It is a learning disability that makes it difficult for people to read and write. The learning disability is such that it may lead to situations where the person may get conscious of how other people are reacting to their disability. Therefore,creating a chance to avoid reading books out loud, or avoid reading books altogether growing up.
Social anxiety disorder:
People with social anxiety get an overwhelming amount of anxiety so much so that it disrupts their day/life, when they have to do something in the public’s eye. This can start at an early age and in academic settings. People with social anxiety will do anything to avoid being in the social spotlight so they may avoid reading books out loud and avoid other opportunities that may have them read out loud.
Types of Bibliophobia
Bibliophobia is a specific phobia and occurs after a traumatic event has happened or results from learning from the environment, genetic factors, or as a byproduct of other mental health conditions.
Therefore, there are other specific phobias that are related or are in the same vein as bibliophobia. Some of these include:
- Arithmophobia is the fear of numbers.
- Hippopotomonstrosesquipedaliophobia, ironically, is the fear of long words.
- Logophobia is the fear of words.
- Metrophobia is the fear of poetry.
- Mythophobia is the fear of legends which are in the written form.
- Scolionophobia is the fear of school.
The same principles of bibliophobia apply to these specific fears as well. They rise out of wide-ranging social, personal or interpersonal situations and become big enough gradually that they disrupt the life of the individual.
Impact of bibliophobia
As is the case with specific phobias, the people facing these phobias have troubles with their normal routine/ normal life as the fear is overwhelming. The irrational fear is always present and makes them panicky, paranoid and an overthinker in their daily life.
As it is an irrational fear, the individual may feel that they cannot escape this fear. The fear may then lead them to avoid multiple situations, which may lead to their social isolation.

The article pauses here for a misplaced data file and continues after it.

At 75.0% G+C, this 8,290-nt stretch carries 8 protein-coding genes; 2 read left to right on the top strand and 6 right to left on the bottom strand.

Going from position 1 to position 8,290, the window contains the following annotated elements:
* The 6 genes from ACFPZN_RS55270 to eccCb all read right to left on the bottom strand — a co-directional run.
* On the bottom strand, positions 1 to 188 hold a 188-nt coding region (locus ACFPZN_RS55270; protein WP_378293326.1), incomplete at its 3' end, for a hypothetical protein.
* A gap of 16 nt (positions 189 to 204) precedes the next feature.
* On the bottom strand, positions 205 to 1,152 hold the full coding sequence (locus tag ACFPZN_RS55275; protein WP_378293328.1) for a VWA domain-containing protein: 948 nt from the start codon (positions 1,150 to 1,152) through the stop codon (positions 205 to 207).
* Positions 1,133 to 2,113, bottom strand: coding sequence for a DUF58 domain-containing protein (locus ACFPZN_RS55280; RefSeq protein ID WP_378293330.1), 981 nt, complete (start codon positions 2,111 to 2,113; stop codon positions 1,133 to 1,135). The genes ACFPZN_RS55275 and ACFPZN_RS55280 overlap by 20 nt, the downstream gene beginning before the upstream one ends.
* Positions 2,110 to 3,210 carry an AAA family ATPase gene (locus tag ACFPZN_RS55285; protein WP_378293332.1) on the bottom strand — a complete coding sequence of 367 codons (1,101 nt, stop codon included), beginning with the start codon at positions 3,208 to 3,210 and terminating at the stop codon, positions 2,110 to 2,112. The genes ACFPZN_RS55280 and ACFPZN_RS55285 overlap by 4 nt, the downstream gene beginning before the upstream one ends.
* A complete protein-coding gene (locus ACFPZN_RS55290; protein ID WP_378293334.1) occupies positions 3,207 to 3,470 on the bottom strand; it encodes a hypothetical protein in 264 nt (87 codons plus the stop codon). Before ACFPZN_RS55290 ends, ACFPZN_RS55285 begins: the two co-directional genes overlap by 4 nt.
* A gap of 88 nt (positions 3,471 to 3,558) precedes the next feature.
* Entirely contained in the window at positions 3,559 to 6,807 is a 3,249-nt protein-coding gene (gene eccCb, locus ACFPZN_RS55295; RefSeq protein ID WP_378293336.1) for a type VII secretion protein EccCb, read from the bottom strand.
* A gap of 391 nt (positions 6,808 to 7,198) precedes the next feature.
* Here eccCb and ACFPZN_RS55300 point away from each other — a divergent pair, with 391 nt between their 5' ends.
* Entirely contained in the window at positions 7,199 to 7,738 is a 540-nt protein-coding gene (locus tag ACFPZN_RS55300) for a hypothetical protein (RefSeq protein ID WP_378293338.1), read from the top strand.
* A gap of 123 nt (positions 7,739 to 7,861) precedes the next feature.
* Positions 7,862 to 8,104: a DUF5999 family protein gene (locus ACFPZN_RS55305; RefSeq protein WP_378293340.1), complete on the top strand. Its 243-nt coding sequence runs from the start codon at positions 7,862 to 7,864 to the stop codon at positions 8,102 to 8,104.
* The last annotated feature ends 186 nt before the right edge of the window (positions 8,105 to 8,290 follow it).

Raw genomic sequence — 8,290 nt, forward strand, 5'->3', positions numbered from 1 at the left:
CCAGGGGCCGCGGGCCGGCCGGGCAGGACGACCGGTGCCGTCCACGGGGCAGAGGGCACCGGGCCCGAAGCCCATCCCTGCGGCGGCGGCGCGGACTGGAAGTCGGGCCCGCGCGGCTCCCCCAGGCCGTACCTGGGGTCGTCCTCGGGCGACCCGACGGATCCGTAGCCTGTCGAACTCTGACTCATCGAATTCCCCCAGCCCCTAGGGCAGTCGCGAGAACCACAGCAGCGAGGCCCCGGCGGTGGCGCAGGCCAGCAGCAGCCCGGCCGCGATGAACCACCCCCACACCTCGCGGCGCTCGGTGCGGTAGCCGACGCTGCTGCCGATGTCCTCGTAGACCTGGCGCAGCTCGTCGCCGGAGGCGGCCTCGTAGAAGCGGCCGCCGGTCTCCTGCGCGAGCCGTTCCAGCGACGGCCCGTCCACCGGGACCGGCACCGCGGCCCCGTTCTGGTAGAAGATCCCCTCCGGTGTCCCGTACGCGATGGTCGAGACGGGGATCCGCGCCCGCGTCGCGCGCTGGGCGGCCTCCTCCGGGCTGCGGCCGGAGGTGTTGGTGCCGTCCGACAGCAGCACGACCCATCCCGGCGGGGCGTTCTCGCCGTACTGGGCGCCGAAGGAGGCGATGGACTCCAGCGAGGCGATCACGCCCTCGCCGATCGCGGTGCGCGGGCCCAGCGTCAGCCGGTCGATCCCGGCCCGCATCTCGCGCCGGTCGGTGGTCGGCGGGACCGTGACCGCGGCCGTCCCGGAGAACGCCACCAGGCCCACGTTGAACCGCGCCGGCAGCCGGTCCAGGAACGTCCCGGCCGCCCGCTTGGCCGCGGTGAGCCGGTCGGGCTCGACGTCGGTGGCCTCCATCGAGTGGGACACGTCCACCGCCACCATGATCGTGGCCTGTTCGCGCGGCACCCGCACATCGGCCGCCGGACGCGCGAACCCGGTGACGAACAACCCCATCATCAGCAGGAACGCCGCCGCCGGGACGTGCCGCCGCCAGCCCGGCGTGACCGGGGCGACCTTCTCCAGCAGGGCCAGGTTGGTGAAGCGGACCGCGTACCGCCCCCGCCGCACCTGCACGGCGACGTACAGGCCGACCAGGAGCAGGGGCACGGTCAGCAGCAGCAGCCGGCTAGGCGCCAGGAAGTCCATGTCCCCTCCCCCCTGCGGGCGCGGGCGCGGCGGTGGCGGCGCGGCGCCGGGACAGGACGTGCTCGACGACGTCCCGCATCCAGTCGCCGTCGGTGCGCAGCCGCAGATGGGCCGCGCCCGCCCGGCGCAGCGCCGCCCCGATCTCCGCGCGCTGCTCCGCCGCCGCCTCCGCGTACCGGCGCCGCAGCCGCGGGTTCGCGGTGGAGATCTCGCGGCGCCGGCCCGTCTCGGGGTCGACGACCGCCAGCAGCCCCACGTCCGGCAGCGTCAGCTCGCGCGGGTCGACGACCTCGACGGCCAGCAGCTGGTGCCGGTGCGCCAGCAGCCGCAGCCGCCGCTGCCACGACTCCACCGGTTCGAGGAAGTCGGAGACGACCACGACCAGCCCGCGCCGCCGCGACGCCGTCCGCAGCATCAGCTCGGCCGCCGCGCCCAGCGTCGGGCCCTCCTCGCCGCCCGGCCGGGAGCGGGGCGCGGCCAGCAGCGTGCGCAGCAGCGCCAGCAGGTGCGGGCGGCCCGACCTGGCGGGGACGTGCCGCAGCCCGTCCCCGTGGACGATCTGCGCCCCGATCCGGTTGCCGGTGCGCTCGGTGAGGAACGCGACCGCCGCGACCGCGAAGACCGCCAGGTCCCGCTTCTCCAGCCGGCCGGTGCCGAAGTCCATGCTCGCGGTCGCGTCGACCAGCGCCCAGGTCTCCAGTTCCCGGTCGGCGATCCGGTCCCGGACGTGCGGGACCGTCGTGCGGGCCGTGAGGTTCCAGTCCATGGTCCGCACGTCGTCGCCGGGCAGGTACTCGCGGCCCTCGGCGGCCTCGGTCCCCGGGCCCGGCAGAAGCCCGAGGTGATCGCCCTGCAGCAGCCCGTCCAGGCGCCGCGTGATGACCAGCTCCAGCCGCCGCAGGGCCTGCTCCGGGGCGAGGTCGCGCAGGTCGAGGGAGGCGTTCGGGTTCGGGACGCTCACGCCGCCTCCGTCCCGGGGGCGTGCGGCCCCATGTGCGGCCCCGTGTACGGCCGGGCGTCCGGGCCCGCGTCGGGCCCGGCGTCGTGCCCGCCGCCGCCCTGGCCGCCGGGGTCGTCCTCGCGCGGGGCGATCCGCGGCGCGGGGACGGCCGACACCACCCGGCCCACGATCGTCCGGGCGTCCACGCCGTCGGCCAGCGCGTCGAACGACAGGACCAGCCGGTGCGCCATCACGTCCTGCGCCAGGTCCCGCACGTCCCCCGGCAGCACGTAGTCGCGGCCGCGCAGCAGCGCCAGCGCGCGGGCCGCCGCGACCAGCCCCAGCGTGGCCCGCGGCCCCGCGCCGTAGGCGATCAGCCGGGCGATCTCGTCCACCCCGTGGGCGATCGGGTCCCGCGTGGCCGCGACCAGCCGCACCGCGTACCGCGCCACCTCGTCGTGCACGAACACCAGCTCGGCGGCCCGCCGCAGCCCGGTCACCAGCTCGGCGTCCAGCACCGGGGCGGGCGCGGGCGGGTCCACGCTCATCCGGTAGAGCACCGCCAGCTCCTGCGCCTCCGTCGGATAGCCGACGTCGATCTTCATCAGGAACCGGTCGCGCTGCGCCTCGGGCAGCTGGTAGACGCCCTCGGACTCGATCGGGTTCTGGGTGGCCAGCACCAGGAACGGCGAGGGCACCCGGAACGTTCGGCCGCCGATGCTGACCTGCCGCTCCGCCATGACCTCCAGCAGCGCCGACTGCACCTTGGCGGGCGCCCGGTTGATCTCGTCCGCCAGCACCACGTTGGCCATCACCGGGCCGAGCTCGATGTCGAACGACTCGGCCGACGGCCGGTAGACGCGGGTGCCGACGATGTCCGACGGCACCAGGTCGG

People with bibliophobia may avoid taking some course or opportunity because of the compulsory reading that is required. Intense fear may hence lead to a poorer quality of life where it is not enjoyed by them and is mostly lived in anticipatory paranoia.
What may cause bibliophobia?
Bibliophobia is a mostly rare phobia as it is not that well documented over the world. It is mostly understood that a cause for any phobia is rooted in childhood or early traumatic events, or unpleasant experiences.
All individuals are unique and most reasons for a phobia may vary vastly, but some of the more common reasons include the following listed below.
1. Negative Experiences
Bibliophobia occurs in people who have had terrible experiences with reading a book. It is an experience that gives them anxiety and stress.
Someone may have made fun of someone reading out loud, or the class situation might have intensely pressured the child and developed anxiety about reading aloud in class.
2. Genetic Predisposition
Hereditary predisposition also plays a role in gaining this phobia because of mental illnesses that may run in the family.
A predisposition is created when someone in the family has suffered from anxiety disorder, OCD, schizophrenia, or other phobias as well.
3. Previous Experiences
Having a stressful event happening while reading might not be the only reason why a fear of books may be developed. Experience of any trauma may give rise to bibliophobia as a reaction to it.
A trauma that is experienced can affect a person so much that they get anxiety while doing simple things and may learn to avoid doing such activities altogether.
These traumas can be anything like car accidents, sudden death of a loved one, surviving life-threatening events, living through global catastrophes, school shooting, witnessing or being a part of a humanitarian crisis.
4) Reaction Formation
Amygdala is responsible for recording the reactions to experiences that we face. This can record a traumatic situation and reaction to it and remind a person each time something similar might occur.
It also registers the reaction of other people to a situation and makes you aware of them, hence making this phobia learned from the environment.